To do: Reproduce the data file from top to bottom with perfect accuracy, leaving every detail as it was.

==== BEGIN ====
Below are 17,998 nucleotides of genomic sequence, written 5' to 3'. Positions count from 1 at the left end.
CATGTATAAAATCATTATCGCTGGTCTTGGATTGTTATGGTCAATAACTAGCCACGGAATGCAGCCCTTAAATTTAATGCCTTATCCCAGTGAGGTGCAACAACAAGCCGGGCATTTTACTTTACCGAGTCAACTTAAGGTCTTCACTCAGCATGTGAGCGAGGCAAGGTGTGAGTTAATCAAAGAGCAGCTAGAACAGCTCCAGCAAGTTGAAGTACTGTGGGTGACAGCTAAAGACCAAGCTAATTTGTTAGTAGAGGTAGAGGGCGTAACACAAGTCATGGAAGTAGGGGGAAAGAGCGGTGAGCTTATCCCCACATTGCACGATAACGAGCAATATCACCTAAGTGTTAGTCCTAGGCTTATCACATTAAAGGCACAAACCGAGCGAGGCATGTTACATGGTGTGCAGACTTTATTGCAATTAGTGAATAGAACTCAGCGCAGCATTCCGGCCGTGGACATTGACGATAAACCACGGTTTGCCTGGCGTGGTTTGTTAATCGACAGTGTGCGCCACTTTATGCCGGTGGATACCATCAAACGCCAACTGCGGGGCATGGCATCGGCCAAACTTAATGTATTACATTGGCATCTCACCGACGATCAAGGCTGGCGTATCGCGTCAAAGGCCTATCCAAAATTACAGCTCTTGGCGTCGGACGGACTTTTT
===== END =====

Below are 17,998 nucleotides of genomic sequence, written 5' to 3'. Positions count from 1 at the left end.
CATGTATAAAATCATTATCGCTGGTCTTGGATTGTTATGGTCAATAACTAGCCACGGAATGCAGCCCTTAAATTTAATGCCTTATCCCAGTGAGGTGCAACAACAAGCCGGGCATTTTACTTTACCGAGTCAACTTAAGGTCTTCACTCAGCATGTGAGCGAGGCAAGGTGTGAGTTAATCAAAGAGCAGCTAGAACAGCTCCAGCAAGTTGAAGTACTGTGGGTGACAGCTAAAGACCAAGCTAATTTGTTAGTAGAGGTAGAGGGCGTAACACAAGTCATGGAAGTAGGGGGAAAGAGCGGTGAGCTTATCCCCACATTGCACGATAACGAGCAATATCACCTAAGTGTTAGTCCTAGGCTTATCACATTAAAGGCACAAACCGAGCGAGGCATGTTACATGGTGTGCAGACTTTATTGCAATTAGTGAATAGAACTCAGCGCAGCATTCCGGCCGTGGACATTGACGATAAACCACGGTTTGCCTGGCGTGGTTTGTTAATCGACAGTGTGCGCCACTTTATGCCGGTGGATACCATCAAACGCCAACTGCGGGGCATGGCATCGGCCAAACTTAATGTATTACATTGGCATCTCACCGACGATCAAGGCTGGCGTATCGCGTCAAAGGCCTATCCAAAATTACAGCTCTTGGCGTCGGACGGACTTTTT